Communication studies has no single index that provides adequate coverage of communication and related journals. It is usually necessary to search a combination of indexes, which you can do from the communication databases page.
Beyond that, you might use a database that relates to your specific topic. Someone doing a paper in the area of organizational communication could use Business & Industry, the business periodicals database. Someone with a topic related to an instructional setting might also use Education Abstracts.
3. Deciding what type of search to do
The most common type of search is subject searching. However, you may want to do an author search if you've identified a prominent author who writes on your topic. Maybe you need to do a title search because someone gave you a title to an article, but you don't know what journal it's in, or when it was published. You might want to do a free-text search if your topic is unusual or not used as a subject heading. When you first connect to a database, you will see what your options are for type of search. Choose carefully.
4. Putting together a search strategy using operators and truncation
First, identify the important concepts of your topic. For example, if you want to find articles about the effects of television violence on how children interact with each other, you can identify "television violence" and "children" as the most important concepts. "How children interact with each other" may be useful for narrowing your search, but it's too soon to tell now.
Second, identify subject headings for your terms. In PsycINFO, "television" is a subject heading, and so is "television viewing." "Violence" and "Children" are also subject headings.
Next, decide how you will combine the terms together. Combine terms with Boolean operators. There are basically three Boolean operators: AND, OR, NOT.
In the example, you might prepare your search this way:
television OR television viewing
There are three different concepts, one of which has two subject headings.
You are now ready to enter this information into the database. Depending on which database you are using, the exact way you enter the information will be different. Follow instructions presented on the database search screens.
5. Limiting results
Most databases offer lots of ways to limit or whittle down your search results. You may want to look only at journal articles, filtering out book chapters and dissertations. Or, you may want only those items published in the past 5 years, or only articles about certain age groups, such as the elderly. Limits differ by database, so be sure to investigate what the database you're using has to offer.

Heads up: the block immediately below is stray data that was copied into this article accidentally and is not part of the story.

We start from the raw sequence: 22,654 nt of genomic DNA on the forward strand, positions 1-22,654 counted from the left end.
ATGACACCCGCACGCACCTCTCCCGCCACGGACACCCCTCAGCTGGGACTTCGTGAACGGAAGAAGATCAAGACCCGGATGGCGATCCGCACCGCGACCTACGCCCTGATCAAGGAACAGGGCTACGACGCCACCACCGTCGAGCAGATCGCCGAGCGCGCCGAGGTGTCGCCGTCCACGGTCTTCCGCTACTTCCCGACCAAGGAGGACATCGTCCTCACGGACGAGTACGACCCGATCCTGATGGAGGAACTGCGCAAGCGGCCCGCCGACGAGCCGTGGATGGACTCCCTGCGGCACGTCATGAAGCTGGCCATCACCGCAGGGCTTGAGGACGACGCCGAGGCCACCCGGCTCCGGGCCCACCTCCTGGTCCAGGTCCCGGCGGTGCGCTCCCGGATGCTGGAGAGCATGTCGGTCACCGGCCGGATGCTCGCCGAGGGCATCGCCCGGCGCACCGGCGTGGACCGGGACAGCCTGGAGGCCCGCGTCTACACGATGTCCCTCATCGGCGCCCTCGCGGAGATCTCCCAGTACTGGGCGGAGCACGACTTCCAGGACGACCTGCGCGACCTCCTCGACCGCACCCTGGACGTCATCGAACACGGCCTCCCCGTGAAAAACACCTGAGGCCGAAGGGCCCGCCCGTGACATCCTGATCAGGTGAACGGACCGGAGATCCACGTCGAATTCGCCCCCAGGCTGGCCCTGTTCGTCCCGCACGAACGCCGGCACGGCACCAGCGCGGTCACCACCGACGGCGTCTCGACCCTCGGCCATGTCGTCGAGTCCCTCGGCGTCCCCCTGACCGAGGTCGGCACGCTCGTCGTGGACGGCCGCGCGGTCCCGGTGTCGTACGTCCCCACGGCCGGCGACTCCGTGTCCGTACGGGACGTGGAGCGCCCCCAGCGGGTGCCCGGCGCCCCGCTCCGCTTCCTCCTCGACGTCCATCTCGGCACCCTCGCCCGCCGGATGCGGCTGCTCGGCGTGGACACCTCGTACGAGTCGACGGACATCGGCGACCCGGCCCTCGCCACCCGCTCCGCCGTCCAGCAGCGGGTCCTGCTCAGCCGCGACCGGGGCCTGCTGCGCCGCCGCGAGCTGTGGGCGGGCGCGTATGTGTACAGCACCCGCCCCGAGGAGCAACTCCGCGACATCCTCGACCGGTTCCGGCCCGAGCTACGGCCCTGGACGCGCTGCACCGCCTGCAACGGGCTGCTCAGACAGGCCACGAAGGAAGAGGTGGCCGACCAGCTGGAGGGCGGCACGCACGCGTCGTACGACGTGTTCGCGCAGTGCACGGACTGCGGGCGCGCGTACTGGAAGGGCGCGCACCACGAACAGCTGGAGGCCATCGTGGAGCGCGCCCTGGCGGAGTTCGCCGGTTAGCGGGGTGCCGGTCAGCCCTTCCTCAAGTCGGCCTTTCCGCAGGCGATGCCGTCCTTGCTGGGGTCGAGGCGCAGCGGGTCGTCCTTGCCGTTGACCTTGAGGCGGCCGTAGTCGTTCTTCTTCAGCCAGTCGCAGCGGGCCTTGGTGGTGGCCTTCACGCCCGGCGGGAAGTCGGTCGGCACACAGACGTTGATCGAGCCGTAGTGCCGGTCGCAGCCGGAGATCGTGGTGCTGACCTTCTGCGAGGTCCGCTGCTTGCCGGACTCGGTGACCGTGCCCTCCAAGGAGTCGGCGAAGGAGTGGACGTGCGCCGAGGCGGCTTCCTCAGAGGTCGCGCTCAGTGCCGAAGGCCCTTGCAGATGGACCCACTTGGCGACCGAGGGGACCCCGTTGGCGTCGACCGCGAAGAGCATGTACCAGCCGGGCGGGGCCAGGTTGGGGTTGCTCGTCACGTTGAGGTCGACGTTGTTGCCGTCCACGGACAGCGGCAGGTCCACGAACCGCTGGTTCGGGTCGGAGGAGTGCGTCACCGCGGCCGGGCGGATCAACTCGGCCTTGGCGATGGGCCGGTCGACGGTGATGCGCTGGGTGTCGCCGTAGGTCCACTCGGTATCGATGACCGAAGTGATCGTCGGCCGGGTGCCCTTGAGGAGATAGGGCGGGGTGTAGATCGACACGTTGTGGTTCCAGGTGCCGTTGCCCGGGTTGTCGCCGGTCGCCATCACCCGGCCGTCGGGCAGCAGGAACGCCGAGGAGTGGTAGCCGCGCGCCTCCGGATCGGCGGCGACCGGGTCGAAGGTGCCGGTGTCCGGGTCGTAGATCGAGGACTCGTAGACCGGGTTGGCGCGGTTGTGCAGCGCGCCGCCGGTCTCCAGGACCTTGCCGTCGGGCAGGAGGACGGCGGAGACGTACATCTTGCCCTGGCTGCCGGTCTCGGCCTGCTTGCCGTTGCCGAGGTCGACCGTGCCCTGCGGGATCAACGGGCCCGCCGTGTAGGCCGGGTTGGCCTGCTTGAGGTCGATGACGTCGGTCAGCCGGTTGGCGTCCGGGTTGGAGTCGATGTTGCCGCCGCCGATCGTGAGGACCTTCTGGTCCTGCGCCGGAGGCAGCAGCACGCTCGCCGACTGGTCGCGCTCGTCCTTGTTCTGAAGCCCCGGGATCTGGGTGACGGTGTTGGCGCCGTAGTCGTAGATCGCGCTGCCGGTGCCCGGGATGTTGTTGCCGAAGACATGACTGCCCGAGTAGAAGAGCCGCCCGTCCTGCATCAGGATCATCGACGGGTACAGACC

6. Evaluating the results, modifying if necessary
Once you have a list of articles, take a good look at them and decide if they will help you on your project. If most of the records are not helpful, reconsider your search strategy. There may be a better subject term to use, or you may want to try a free-text search.
7. Getting a copy of search results
Once you get a list of useful materials, you want to keep a record of them. You can almost always print or download the information. Most databases also allow you to email results.
You will want to get your hands on the actual article, book chapter, or book. There are lots of options for doing so. Many databases offer links to the full-text of the item you want. Look for a link such as "Full Text" or "Find a Copy."
Sometimes you will need to check your library catalog to see if the library has what you need. If it's a journal article, look in the library catalog for the title of the journal (not the title of the article). If it's a book, look up the book title in the library catalog.
If the library does not have what you need, there several options. If it's a book you want, check OhioLINK to see if you can order it from another library. Otherwise, consult reference or interlibrary loan staff in your library.
Online tutorials are available for some databases.